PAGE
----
Saturday, October 8, 2011

Our Stories

We all have stories that we tell our selves which define who we are and describe patterns in our lives. Your story might be that you are always left and your partner always takes the good stuff. Over and over again this story is enacted in your life. The truth may be that you get tired of your partner and then agitate the situation so that they leave you. Since you feel guilty about that you tell them to take whatever they want. Later, you only remember that they left and took the good stuff. And you do this because this is your story. While you might see a more complete picture while in the thick of things, after time passes, and that particular story ends, all you remember are the pieces that fit.

A lot of time can pass as you relive your story over and over again before it occurs to you that maybe you might have some volition in this story or that maybe you could have a better story, a nicer story. Although, not all stories are bad. Perhaps yours is that you are the compassionate one, the waiter, the kind one, the one who gives. You ignore the sort of pressure being the kind one puts on others and fail to see the manipulation in that. Or perhaps you do see it and are supported by thinking you are uplifting others by being a good example.

Having stories isn't necessarily a bad thing. They can help us feel secure and put some order to the chaos. Stories don't show us the entire truth – the entire objective truth. (Is there an entire objective truth? Since we can never experience it, we can't verify that.) So, we have these stories. They define us and order the world around us. They bring sanity to madness and chaos.

We get the story we ask for. There are a lot of stories. Choose well.

I never really chose and that's my story. I never had a firm answer to the question "What are you going to be when you grow up?" A lot of options flitted through my head. For one year in the fifth grade I was determined be a second grade teacher. As the years passed, the only firm answer I could come up with was, "Older."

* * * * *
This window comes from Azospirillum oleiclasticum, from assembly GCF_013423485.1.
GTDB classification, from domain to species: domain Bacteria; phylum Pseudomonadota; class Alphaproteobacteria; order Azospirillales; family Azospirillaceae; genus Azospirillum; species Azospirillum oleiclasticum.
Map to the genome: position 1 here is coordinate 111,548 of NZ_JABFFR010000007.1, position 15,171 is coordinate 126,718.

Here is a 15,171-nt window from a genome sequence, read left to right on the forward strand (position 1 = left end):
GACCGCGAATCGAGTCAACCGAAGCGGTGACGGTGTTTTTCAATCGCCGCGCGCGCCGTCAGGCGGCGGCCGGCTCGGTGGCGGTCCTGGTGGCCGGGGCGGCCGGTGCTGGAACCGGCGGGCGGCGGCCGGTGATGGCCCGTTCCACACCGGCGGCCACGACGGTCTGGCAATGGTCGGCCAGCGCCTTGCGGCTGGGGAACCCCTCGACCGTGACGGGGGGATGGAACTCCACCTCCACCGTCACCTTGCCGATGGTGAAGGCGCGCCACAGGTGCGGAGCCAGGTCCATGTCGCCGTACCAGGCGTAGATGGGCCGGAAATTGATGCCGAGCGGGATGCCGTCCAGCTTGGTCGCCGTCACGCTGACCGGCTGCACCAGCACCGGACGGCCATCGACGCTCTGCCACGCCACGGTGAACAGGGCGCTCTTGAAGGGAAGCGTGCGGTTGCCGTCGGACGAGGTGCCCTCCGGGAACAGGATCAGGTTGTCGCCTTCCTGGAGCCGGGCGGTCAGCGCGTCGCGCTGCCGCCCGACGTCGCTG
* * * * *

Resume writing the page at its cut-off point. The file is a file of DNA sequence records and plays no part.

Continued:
There have been times when I've lived a story because it was convenient or the story of the moment. Sort of like wandering through a wood and finding odd paths and following them to the end to see where they come out. I've been to many of the usual and some of the not so usual places. It has been interesting – very interesting indeed.

Which is what I like about National Novel Writing Month. I get to dive into the woods and pick a path and follow it (or not) for an entire month. I get to make up the wood I'm in and the path and what happens when I get the end. Most of the time that's what I do. The rest of the time the wood takes over and paths appear and disappear for no apparent reason. Characters come and go and do pretty much what they feel like doing and I just follow. Perhaps that what I really like about stories, I can simply follow.

The point I thought I would be making about now is that the stories are merely stories. We can be outside of them. This is called buddhism or taoism. Or it might even be yoga. Letting go – letting it be. Seeing what is without trying to make sense or have everything fit into a story. It might even be a way to break a pattern and freely be who you are.

No comments: